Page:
If you have ever listened to the show you will know how much of a fan of cartoons I am.
No idea where the love of them came from. Probably a long childhood spent watching Tom and Jerry, Roadrunner and Quick draw McGraw. (Sorry no Disney, too twee.) That and comics. Although teachers frowned on The Beano & Dandy in favour of Look and Learn and the Eagle. Who can forget The Trigon Empire? Although I never understood the sci fi premise of spaceships, ray guns and blokes riding around on horses like Romans amidst all this. Then Dan Dare's nemesis The Mekon who ruled his people "The Treens" with a rod iron whilst whizzing around on a floating bidet with no backrest.
I even ripped off another kid’s idea and sent it as my own work in an attempt to "Make Buster laugh" A native American man and woman facing each other across a ravine. The caption being "How?" If you must know, Buster didn't laugh and I never received my ten shillings.
What has this got to do with my current life? Clive Goddard is a well respected and very successful cartoonist and finds working at night a help to meet deadlines. He likes the radio for company. Notably Radio 2 and The Best time of the day show. We have emailed each other off and on over the years and he invited me to meet him for the first time at the Shrewsbury Cartoon Festival. As I was up that way it was an offer I couldn’t refuse. It is about ten years since I visited Shrewsbury which is a beautiful place, a lot of work looks like it has been done since my last visit and in the Market Square was a marquee housing several well known cartoonists busily making art with a Darwin/Science theme as Shrewsbury was Darwin's birthplace. I had a brief chat with another favourite of mine Martin Honeysett who actually resembles some of his characters. Bestie was there as well but hadn't turned up by the time I went into the wonderfully renovated Market Hall (built in 1596 but it has electricity and everything). Clive had kindly blagged me a ticket to listen to a talk by one of my cartooning idols Steve Bell from the Guardian. Whatever your politics he does the most wonderfully intricate and surreal cartoons as well as capturing the essence of politicians: George W Bush as a monkey, John Major with his underpants outside his trousers as a rotten superhero & Tony Blair with a manic eye, a feature he shared with Margaret Thatcher. Gordon Brown's mighty lower jaw, John Prescott as a dog called "Market". Not to mention penguins and a short-sighted French whale with an overactive libido and a penchant for mounting submarines! It was fascinating listening to him talk about how he builds a character and how sometimes he can't "get" someone and how frustrating it is until something clicks. In the case of Barack Obama it took a fellow cartoonist to point out his luxuriant eyebrows. Libby Purves was patron and introduced Steve Bell. Odd - I had only seen her a few weeks ago getting into the car in front on a cross channel ferry. Small world.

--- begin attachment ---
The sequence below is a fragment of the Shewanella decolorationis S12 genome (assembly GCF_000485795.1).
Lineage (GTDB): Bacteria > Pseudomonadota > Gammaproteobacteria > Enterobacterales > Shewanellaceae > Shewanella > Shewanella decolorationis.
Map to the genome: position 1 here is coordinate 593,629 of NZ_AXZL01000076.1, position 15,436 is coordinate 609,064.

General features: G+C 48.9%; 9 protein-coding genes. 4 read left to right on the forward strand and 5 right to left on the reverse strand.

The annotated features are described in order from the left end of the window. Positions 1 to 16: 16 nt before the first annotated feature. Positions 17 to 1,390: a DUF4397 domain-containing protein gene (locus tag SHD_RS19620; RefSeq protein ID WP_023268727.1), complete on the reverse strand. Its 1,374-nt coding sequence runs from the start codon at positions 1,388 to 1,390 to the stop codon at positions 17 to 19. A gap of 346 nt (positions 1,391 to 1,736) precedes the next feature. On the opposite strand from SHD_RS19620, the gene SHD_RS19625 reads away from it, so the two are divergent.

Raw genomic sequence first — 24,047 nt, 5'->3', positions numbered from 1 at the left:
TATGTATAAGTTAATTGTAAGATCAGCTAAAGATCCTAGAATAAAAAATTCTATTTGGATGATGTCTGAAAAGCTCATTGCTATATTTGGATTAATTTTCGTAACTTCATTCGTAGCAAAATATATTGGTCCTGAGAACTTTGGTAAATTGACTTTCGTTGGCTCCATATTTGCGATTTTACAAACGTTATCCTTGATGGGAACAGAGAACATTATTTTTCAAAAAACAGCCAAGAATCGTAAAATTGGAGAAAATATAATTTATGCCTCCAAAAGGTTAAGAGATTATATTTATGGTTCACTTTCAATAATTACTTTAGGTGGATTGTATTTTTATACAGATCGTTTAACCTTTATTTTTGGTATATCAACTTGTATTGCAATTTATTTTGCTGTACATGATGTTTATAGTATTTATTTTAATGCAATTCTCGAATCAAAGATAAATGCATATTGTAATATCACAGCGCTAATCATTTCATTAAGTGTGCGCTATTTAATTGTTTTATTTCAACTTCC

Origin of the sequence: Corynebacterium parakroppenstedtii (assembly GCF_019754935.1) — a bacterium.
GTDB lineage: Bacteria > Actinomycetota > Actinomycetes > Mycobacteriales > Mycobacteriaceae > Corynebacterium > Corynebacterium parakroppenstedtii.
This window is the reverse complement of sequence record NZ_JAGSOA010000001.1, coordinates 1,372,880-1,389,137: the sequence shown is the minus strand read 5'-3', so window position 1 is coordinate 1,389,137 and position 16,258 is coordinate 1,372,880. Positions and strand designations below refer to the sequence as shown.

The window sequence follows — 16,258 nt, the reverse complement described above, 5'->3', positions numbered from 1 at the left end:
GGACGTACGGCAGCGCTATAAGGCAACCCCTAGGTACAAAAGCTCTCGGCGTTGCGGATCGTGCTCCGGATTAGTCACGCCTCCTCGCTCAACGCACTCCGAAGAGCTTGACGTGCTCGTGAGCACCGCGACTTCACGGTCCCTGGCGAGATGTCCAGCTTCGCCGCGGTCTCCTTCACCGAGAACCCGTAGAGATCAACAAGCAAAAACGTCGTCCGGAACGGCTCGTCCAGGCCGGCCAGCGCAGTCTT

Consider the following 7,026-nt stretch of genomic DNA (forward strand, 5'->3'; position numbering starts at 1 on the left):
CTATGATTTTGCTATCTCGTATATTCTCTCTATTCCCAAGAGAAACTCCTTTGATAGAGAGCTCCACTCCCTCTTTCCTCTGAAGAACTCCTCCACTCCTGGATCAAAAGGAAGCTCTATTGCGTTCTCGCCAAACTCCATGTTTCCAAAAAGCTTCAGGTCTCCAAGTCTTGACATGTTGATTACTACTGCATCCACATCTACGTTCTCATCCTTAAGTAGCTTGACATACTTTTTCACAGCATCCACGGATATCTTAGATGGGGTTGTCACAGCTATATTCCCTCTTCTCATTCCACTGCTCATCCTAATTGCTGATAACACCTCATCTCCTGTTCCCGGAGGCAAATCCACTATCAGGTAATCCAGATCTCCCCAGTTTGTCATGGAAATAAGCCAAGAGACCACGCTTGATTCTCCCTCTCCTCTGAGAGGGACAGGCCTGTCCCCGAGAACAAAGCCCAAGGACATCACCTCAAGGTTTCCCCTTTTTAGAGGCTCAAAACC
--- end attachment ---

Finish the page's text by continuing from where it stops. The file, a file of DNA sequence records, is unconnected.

Last year I blogged about a fantastic gig I had been to. The Zombies had reformed to perform their "Odessey” (sic) and Oracle album to mark its 40th anniversary. It was such a success they decided to do it again, er 41 years on at a slightly larger venue promising this was the last ever ever ever. They were wonderful and the record holds up so well even after all this time with some wonderful harmonies. Last time I went with Libido Boy but this time I took TV Trish. She was well impressed , despite the juggling act we had to do with the drinks - no booze outside so I had to hang on whilst she rushed out for a gasper, left holding the rapidly warming beers in the plastic cups. The DVD of the 40th anniversary gig is out now, Rod Argent disarmingly mentioned from the stage at one point. Well they never did get the recognition and the cash rewards they deserved. The closest thing they got to Beatles-like success was er, using Abbey Road studio and their new fangled 8 track just after the Fab four had finished Sgt Pepper. I know which album I prefer.